Title insurance has been protecting purchasers from a loss in the event of a claim against real property for over a century. It protects property buyers against defects or problems with ownership of real estate when there is a transfer of real property. If a title dispute arises during or after a sale, the title insurance company may be responsible for paying specified damages including legal fees, depending on the policy.
While title insurance is typically secured and purchased by the purchaser on all real estate transactions, cooperative ownership is very different: In a co-op purchase, a purchaser buys shares of stock in a corporation and is allowed to reside in the apartment pursuant to a proprietary lease. In a condominium or house, ownership consist of a deed. Co-op title insurance has only been available for co-op’s for the last 15 years. In 2005, title insurance companies began to offer title insurance to co-op shareholders. The co-op title policy, known by many as an Eagle 9 or a Co-op Plus policy, is not a real estate policy but a policy specifically designed to protect a purchaser’s interest in a co-op.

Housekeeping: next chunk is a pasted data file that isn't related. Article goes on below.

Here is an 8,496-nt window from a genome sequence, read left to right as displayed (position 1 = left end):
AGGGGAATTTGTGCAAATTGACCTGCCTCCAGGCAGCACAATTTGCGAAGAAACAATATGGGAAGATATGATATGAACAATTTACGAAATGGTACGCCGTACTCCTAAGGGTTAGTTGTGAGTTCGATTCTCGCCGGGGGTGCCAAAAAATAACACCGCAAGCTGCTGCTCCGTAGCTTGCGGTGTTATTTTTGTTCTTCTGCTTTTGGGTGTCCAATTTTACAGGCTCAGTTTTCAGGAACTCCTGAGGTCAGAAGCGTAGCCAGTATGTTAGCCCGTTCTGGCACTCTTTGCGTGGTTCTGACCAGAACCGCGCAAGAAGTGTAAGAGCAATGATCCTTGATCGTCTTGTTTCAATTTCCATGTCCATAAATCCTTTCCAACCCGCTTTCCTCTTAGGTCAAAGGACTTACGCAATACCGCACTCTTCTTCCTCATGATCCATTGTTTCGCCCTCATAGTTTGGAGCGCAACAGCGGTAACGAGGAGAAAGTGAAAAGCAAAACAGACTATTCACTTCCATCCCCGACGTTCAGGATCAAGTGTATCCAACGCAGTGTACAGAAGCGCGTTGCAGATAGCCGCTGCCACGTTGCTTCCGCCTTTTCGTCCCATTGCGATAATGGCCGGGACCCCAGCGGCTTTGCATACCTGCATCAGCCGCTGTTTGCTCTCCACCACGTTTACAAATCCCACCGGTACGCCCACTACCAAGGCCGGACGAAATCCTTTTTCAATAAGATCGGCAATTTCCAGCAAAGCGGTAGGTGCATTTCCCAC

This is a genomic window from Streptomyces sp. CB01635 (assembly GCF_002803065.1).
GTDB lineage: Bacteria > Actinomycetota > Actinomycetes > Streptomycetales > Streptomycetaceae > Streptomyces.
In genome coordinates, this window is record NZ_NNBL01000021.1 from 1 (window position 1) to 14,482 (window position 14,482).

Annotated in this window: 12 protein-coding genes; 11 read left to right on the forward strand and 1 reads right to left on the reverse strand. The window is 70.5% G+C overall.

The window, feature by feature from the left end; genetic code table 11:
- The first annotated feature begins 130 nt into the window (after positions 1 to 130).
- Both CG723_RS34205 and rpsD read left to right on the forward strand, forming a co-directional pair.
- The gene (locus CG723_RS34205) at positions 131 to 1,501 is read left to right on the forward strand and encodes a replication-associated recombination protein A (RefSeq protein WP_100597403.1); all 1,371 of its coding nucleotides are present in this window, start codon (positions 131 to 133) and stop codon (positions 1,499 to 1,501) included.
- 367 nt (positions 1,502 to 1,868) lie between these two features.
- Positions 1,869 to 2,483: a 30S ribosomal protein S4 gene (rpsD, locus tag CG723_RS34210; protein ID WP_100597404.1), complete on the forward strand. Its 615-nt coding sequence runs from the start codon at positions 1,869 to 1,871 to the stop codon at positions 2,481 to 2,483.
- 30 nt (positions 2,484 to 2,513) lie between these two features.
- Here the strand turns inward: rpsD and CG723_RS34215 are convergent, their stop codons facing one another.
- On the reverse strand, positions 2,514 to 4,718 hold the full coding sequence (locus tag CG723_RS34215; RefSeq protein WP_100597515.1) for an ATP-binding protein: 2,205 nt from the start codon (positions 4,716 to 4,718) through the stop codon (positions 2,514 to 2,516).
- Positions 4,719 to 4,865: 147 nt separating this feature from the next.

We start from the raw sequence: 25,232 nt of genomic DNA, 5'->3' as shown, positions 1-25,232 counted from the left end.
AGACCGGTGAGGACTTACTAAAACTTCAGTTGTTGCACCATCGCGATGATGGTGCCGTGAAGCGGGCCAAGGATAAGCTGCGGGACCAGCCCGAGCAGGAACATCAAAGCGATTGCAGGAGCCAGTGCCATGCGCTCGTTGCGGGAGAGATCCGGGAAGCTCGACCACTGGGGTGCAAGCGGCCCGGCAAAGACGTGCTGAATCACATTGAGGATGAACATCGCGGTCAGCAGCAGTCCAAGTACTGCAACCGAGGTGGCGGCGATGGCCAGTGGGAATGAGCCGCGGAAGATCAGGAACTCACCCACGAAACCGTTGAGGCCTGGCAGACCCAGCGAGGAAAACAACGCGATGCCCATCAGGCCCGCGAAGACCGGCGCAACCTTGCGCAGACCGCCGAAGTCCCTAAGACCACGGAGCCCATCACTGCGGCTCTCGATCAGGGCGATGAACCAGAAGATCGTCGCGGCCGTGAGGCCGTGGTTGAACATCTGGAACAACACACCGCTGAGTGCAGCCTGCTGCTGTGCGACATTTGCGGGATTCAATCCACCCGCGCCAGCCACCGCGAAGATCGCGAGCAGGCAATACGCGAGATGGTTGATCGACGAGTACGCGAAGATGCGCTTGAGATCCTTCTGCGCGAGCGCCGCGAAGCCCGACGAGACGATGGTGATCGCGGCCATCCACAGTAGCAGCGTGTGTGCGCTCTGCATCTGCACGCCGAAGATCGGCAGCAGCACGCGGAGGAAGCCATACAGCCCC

Normally when a purchaser buys a co-op, his or her counsel will obtain a document called a “lien search.” A lien search is a very limited search which primarily discloses if there are liens filed against the seller. A lien is a debt or amount owed to someone. In most cases the lien search will disclose all open liens against the seller. However, sometimes, the lien search may miss an open lien. In this case co-op title insurance is worthy of the extra protection and cost to a purchaser. If a lien is overlooked, the lien may follow the ownership of the property and the purchaser may be obligated to satisfy the lien when it is time for him or her to sell costing the purchaser thousands of dollars.
The co-op policy is particularly helpful if the seller is in bankruptcy or if the purchaser is buying the co-op from an estate or heirs of a deceased seller. These policies are also very helpful if the purchaser is buying the apartment as part of a foreclosure action or if there are federal tax liens filed against the seller. The co-op policy will also protect against fraud, unpaid maintenance charges, and forgery.
Every co-op purchaser should consider purchasing a co-op title policy.